Adrian Tchaikovsky is the author of the acclaimed Shadows of the Apt fantasy series, from the first volume, Empire In Black and Gold in 2008 to the final book, Seal of the Worm, in 2014, with a new series and a standalone science fiction novel scheduled for 2015. He has been nominated for the David Gemmell Legend Award and a British Fantasy Society Award. In civilian life he is a lawyer, gamer and amateur entomologist. Last week, Adrian won the Arthur C Clarke Award for his novel Children Of Time.
1. Tell us three things about yourself.
- I’ve had 14 novels out in 8 years, plus novellas and short stories. In my own head I am absolutely still “the new guy”. Sometimes people I meet at conventions are apologetic about not having read anything I’ve written. In truth I’m still surprised when someone has. Imposter syndrome is alive and well.
- When I was at primary school I used to bring insects, reptiles and other ‘undesirables’ into everything. I would doodle them in the margins in maths and try to twist any topic whatsoever so that I could bring in some sort of creepy crawly. My teachers repeatedly told me that this would get me nowhere.
- I’m a lawyer in my day job because of a bizarre series of coincidences. My first job was in a recruitment agency dealing solely with the building trade – so imagine a 22 year old with a degree in zoo/psych and no interest in football trying to be pally with middle-aged brickies and plumbers. That went about as well as you’d expect. Looking for a new job, the only place hiring was the Legal Aid Board which at that time was desperately trying to clear its backlog because of the incipient Woolf Reforms. That introduced me to the legal world through the back door, and because there was no ready career progression at the LAB, I got a job as a legal secretary because my writing had given me a decent typing speed. From there I trained as a legal executive.
2. What was the first thing you had published?
Back in the mid 90’s there was a tiny magazine called Xenos which published (unpaid) short stories. They did a handful of mine, and then I actually won their annual competition around I think 1996, and the mag promptly folded before they could publish the winning story. Because of course. That was a bit of a blow, and it was a decade before I got anything else in print. The first story of mine they published was ‘The Greatest Warrior in the World” which has not been seen since. The winning story – which is the first thing I wrote that I think was of properly professional quality, was ‘The Roar of the Crowd’ which can be found in Newcon’s Feast and Famine collection.
Aside from the abovementioned ‘The Roar of the Crowd’, which I’m still damn proud of, it’s hard to choose between any of the novels. Shadows of the Apt is probably always going to be my magnum opus, if only because I’m never going to write anything as magnum as that ever again. Guns of the Dawn has perhaps the most satisfactory self-contained story arc. However, Children of Time is the stand-out, because I was going outside my comfort zone as a fantasy writer to bring it about, and because I put him a hell of a lot of time trying to get the science at least vaguely plausible.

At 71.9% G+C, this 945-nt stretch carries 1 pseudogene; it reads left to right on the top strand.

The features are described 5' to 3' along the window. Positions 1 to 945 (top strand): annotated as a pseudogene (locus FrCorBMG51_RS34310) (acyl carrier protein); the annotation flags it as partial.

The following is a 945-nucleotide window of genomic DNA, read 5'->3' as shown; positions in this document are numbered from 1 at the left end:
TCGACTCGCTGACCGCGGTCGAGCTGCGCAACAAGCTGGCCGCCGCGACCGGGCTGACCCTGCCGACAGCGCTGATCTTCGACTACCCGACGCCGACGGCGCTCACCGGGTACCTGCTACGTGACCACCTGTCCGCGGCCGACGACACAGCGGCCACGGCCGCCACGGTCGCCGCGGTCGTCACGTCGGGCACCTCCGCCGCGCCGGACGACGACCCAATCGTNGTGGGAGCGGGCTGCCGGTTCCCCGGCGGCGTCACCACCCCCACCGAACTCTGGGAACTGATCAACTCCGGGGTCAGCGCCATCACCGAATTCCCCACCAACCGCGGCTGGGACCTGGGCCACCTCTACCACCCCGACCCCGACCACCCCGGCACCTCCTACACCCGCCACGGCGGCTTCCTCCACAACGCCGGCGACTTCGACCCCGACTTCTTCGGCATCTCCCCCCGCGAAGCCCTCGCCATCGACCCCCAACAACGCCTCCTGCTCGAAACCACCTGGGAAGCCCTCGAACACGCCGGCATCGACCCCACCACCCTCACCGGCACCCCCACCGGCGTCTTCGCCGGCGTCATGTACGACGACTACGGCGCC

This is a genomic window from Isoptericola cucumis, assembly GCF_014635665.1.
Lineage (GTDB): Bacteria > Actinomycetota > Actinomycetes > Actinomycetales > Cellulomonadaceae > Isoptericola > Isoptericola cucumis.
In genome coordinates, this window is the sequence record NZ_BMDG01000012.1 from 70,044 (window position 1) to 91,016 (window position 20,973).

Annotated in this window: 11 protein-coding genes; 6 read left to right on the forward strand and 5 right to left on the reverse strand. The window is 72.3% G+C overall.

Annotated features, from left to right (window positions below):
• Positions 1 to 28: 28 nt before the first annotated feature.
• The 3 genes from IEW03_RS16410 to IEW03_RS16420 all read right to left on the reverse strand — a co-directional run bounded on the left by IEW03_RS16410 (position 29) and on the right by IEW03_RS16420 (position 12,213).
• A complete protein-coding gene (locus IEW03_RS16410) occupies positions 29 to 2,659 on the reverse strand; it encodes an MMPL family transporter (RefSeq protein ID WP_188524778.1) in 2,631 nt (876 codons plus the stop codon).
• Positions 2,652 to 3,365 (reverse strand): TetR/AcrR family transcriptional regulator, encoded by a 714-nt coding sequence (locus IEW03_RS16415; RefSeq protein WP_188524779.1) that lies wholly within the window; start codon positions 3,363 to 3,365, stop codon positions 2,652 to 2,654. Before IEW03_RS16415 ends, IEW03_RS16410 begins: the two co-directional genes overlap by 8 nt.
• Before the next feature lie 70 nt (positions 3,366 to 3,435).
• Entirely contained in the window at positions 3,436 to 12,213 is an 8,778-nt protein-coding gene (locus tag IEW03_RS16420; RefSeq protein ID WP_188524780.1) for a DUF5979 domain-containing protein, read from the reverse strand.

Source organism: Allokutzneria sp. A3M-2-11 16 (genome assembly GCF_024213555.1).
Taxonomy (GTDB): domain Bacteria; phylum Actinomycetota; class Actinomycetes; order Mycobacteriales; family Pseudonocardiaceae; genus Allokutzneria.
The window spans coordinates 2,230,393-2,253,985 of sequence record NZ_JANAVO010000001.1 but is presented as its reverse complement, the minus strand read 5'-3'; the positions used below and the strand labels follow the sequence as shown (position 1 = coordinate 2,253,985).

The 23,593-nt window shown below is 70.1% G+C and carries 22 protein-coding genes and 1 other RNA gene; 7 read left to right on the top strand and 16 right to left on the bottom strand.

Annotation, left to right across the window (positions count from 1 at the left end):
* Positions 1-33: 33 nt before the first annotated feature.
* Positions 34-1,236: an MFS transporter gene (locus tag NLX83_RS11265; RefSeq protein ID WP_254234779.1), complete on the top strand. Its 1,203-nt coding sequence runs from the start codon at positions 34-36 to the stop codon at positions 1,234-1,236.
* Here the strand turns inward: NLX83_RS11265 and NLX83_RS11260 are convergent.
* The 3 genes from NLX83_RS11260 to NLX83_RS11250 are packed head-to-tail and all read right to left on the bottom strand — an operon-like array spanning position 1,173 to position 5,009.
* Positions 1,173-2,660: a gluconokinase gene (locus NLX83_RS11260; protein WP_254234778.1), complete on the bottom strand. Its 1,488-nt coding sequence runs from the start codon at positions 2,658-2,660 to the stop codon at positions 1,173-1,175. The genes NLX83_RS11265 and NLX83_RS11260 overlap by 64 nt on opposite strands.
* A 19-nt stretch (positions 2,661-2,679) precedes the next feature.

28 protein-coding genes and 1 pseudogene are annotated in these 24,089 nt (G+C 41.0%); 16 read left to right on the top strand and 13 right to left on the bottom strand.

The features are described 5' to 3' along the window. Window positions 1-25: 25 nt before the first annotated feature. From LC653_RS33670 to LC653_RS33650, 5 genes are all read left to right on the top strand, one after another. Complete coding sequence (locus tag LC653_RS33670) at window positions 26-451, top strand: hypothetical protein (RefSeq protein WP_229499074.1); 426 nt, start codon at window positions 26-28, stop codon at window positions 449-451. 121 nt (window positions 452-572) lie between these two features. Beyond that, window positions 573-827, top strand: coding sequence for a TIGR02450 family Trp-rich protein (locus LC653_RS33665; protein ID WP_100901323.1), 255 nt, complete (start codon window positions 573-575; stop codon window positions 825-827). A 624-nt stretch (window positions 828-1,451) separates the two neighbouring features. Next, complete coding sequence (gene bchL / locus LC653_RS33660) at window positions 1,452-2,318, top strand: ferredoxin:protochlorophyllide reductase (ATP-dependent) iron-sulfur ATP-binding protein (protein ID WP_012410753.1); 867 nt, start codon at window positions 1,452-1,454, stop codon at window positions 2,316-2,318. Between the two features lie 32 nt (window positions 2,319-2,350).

4. …and which makes you cringe?
Because of the abovementioned imposter syndrome, it’s hard to start picking holes in my own stuff. I do look back on my earlier books and know that I’d write them better today. Empire in Black and Gold was very well received, but it definitely has issues, not least that there’s a metric crapton of exposition delivered in the first few chapters, in a setting that is relatively high-concept, and so entry to the setting and the series could definitely have been easier.
5. What’s a normal writing day like?
Irregular. I still have a part-time day job, so most of my writing gets done late evening – thankfully that’s always been my natural routine. However I now get a day and a half of additional writing time, and usually I try to get out of the house and away from distractions for that – a coffee house and a playlist of film score music make up my usual daytime writing environment.
6. Which piece of writing should someone who’s never read you before pick up first?
Entirely depends what they like. For the novels I’d say Guns of the Dawn is by far the lowest-concept and most accessible as a fantasy work, but Children of Time for people who prefer SF. For those looking for something shorter, then aside from the aforementioned Feast and Famine shorts collection, I’d single out maybe ‘Fragile Creations’ from Fox Spirit’s Tales of Eve or ‘Family Business’ from the Alchemy Press Book of Urban Mythic. A new Shadows of the Apt collection, Spoils of War, also from Newcon, came out in July, and that’s going to be a very good introduction to my most well known setting.
I’m currently writing the third and last volume of the Echoes of the Fall series that began with The Tiger and the Wolf, whislt simultaneously editing the second volume (to be released early 2017). At the same time I have a number of projects that will see fruition this year. There’s Spoils of War mentioned above, and hopefully Alchemy will be bringing out a Lovecraftian story collection, The Private Life of Elder Things, late in the year, which I’ve written with Keris McDonald and Adam Gauntlett. In August Tor.com
released a standalone novel, Spiderlight, which is deconstructionist fantasy quest novel (!). Beyond that, I have various other projects, from drawing board through to complete manuscripts, which are still looking to find a home.